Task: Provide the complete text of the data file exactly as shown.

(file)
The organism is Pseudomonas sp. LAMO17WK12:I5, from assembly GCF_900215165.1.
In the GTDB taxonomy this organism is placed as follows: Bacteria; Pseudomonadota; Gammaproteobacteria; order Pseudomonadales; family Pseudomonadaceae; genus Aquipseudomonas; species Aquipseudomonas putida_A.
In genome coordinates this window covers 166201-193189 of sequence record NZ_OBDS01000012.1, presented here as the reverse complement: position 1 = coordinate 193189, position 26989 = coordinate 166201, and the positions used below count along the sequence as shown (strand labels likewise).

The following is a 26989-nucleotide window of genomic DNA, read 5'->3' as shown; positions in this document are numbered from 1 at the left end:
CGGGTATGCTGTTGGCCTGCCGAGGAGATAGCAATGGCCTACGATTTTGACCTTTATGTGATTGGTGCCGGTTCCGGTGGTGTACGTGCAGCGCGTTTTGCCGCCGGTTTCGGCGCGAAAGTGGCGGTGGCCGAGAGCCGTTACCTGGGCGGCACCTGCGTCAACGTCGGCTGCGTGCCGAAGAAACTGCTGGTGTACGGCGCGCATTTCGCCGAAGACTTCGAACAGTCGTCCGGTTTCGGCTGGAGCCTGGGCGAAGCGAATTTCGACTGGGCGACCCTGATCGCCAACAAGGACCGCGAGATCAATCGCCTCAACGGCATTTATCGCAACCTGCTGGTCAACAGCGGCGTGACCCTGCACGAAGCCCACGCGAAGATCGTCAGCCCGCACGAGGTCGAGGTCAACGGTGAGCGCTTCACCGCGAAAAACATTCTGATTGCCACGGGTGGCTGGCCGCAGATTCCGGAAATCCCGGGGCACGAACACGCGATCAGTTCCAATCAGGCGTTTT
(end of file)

The organism is Pseudomonas sp. LAMO17WK12:I5, from assembly GCF_900215165.1.
In the GTDB taxonomy this organism is placed as follows: Bacteria; Pseudomonadota; Gammaproteobacteria; order Pseudomonadales; family Pseudomonadaceae; genus Aquipseudomonas; species Aquipseudomonas putida_A.
In genome coordinates this window covers 166201-193189 of sequence record NZ_OBDS01000012.1, presented here as the reverse complement: position 1 = coordinate 193189, position 26989 = coordinate 166201, and the positions used below count along the sequence as shown (strand labels likewise).

The following is a 26989-nucleotide window of genomic DNA, read 5'->3' as shown; positions in this document are numbered from 1 at the left end:
CGGGTATGCTGTTGGCCTGCCGAGGAGATAGCAATGGCCTACGATTTTGACCTTTATGTGATTGGTGCCGGTTCCGGTGGTGTACGTGCAGCGCGTTTTGCCGCCGGTTTCGGCGCGAAAGTGGCGGTGGCCGAGAGCCGTTACCTGGGCGGCACCTGCGTCAACGTCGGCTGCGTGCCGAAGAAACTGCTGGTGTACGGCGCGCATTTCGCCGAAGACTTCGAACAGTCGTCCGGTTTCGGCTGGAGCCTGGGCGAAGCGAATTTCGACTGGGCGACCCTGATCGCCAACAAGGACCGCGAGATCAATCGCCTCAACGGCATTTATCGCAACCTGCTGGTCAACAGCGGCGTGACCCTGCACGAAGCCCACGCGAAGATCGTCAGCCCGCACGAGGTCGAGGTCAACGGTGAGCGCTTCACCGCGAAAAACATTCTGATTGCCACGGGTGGCTGGCCGCAGATTCCGGAAATCCCGGGGCACGAACACGCGATCAGTTCCAATCAGGCGTTTT